"I’ve Finished School And I’m Stuck": Advice For School-Leavers Who Are In A Rut - Hope 103.2

“I’ve Finished School And I’m Stuck”: Advice For School-Leavers Who Are In A Rut

As many school-leavers launch into jobs, degrees & travel, others feel stuck—with no idea what to do next. Career coach Nicolene White offers expert advice.

By Clare BruceFriday 22 Jan 2016NewsReading Time: 4 minutes

Listen: Careers coach Nicolene White chats to Clare Chate about how school leavers can get out of the post-school rut.

As January turns to February and holiday season ends, the “Class of 2015” – those young people who’ve just finished Year 12 – are spreading their wings.

Thousands of school-leavers Australia wide are taking up jobs, apprenticeships, college courses or university degrees, while some set off on backpacking gap-years.

But there’s also, invariably, that forgotten subset of young people who start to feel “left behind” at this time of year. They are the guys and girls who dutifully finished their HSC, because that’s what everyone does—and then stopped.

Some are low-achievers with no a UAI and little ambition; some are average in the academic stakes; some are even brilliant, high achievers who feel paralysed by choice.

They’re hanging out at the beach and the shopping mall. They’re lying on their bed scrolling Facebook or re-reading their favourite trilogy. They’re sitting on the couch playing Playstation games, while Mum frets about their future and Dad nags them to “get a job”.

They are among the nation’s 12% of unemployed youth, feeling “stuck”, with no idea what to do next now that their life isn’t structured by school.

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Why A Part-Time Job Is So Helpful

Teenage boy barista at cafe

In an interview with Hope 103.2, careers counsellor Nicolene White offered some timely advice for these young people.

She said that finding part-time work of any kind is crucial for school-leavers, even if they’re not sure what they’d like to do in the long term.

“If they’re not currently in the workforce doing part-time work, because maybe their parents said to them “it’s important that you study and we don’t want you to take time out to be working”, I would be suggesting, absolutely, go out there and get themselves a part-time job,” she said.

“That’s really important. They’re going to be building up skills, social skills, and learning employability skills.

“If they already have something that’s fantastic, maybe increase their hours. Because if they’re going to be at home and they haven’t got a focus, it’s not going to be good for their health or how they’re feeling mentally.”

Do Some Research, Hit The Road And Meet People

Teenage girl in a job interview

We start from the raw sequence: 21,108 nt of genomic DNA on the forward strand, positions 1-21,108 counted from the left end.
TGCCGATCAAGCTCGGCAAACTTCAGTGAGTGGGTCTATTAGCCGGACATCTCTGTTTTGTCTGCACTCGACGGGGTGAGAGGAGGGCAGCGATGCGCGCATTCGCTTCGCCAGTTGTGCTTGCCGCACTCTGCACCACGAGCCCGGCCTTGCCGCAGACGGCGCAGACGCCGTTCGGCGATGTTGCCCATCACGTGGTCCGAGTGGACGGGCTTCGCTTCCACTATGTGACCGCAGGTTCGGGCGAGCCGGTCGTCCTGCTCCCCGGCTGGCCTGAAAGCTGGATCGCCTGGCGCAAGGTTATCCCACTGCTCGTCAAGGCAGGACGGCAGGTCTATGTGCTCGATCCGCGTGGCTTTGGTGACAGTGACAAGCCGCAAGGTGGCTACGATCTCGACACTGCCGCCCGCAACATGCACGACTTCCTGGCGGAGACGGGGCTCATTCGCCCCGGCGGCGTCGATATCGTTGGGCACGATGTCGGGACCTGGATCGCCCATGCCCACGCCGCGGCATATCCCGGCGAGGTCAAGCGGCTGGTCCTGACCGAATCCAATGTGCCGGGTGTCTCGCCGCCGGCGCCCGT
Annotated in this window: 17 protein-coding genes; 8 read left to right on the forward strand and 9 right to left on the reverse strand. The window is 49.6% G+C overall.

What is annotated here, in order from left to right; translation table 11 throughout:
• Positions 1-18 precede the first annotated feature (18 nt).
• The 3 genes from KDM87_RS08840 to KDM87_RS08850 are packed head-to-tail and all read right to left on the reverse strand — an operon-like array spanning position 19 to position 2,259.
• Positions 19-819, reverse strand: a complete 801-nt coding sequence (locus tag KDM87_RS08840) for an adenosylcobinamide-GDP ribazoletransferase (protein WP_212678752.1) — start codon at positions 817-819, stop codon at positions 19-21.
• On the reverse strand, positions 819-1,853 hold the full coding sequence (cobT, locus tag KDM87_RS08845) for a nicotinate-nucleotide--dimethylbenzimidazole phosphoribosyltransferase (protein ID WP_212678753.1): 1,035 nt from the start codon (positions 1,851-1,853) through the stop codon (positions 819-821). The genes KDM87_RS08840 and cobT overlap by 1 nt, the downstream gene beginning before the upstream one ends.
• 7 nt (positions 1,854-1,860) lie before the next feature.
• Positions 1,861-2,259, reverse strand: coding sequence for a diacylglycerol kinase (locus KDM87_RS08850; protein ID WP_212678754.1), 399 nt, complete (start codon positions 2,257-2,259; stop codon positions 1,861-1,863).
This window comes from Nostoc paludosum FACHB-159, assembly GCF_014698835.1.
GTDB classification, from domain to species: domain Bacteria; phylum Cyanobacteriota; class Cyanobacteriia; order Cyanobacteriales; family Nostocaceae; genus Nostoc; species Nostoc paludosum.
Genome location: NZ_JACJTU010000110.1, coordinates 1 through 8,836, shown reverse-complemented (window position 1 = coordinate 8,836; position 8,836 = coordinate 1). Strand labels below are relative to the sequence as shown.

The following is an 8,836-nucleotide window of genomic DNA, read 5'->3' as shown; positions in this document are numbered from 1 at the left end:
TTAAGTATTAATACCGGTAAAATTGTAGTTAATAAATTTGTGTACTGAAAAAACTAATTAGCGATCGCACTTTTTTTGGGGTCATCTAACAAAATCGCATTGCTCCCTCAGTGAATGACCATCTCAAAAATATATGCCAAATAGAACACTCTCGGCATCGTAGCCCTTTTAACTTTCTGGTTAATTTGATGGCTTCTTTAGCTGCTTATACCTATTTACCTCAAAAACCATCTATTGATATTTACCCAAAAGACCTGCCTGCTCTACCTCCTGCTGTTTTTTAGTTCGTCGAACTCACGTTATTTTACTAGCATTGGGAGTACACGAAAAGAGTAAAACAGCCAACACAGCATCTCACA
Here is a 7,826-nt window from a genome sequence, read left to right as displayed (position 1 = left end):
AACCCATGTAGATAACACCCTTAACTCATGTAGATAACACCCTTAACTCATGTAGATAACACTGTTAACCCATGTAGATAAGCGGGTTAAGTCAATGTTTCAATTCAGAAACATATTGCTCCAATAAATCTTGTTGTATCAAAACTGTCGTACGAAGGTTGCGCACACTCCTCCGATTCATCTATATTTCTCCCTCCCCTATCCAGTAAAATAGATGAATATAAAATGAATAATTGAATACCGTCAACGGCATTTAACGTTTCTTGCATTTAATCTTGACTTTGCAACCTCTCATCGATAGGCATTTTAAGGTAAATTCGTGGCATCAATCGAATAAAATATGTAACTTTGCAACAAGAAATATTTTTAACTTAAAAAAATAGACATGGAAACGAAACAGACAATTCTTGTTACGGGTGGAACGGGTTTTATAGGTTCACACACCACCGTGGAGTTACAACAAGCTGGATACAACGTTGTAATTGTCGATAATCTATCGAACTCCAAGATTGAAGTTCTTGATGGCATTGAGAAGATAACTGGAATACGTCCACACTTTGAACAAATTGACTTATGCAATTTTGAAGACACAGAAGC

Nicolene’s second recommendation is “research, research, research”.

“I can’t say that enough,” she said. “There is so much information online if they just Google a particular field of work, or a university, or a private college.”

“Have that as a task. Let them be their own marketing person, going out there and looking at their options, finding part time work, going to private colleges.

“Getting themselves interviewed is a really positive thing because it’s building confidence.”

She said that looking at job advertisements on websites like Seek and CareerOne, can help draw out a young person’s interests.

“If they look up actual job descriptions, from that, something might jump out at them,” she said. “Then look into what course relates to that.”

Take A Personality Test Online

Teen girl doing online test

Nicolene also urged those who aren’t sure what direction to take, to do some self-exploration and find out what makes them ‘tick’.

“Do a personality quiz,” she said. “That’s a really good way to have a bit of understanding about self.

“They may have done that at school, but even if they have, it could’ve been a while ago and things would’ve changed. I’d be suggesting a personality test which will also show them possible career paths that they may be suited to.

“It can be very motivating and build their confidence.”

Nicolene recommends the “Keirsey Temperament Sorter” website, which looks at temperaments, careers, interests, personality types, and also has links to the Myer-Briggs personality type tests.

See A Career Coach Or A Counsellor

Young man in a meeting with career coach

For those young people really stuck in a rut with overwhelming thoughts of failure, lack of direction or lack of purpose, it may be time to see a professional.

Pyschologists can help identify and tackle the areas of thinking that are holding you back, while career counsellors can provide invaluable help for people of any age to sort out direction and goals.

Using tests of personality type, interests, strengths, skills and abilities, career coaches can help you discover what areas of work you are suited to.

Organisations like the Career Development Association of Australia contain registers of career coaches listed by area and expertise.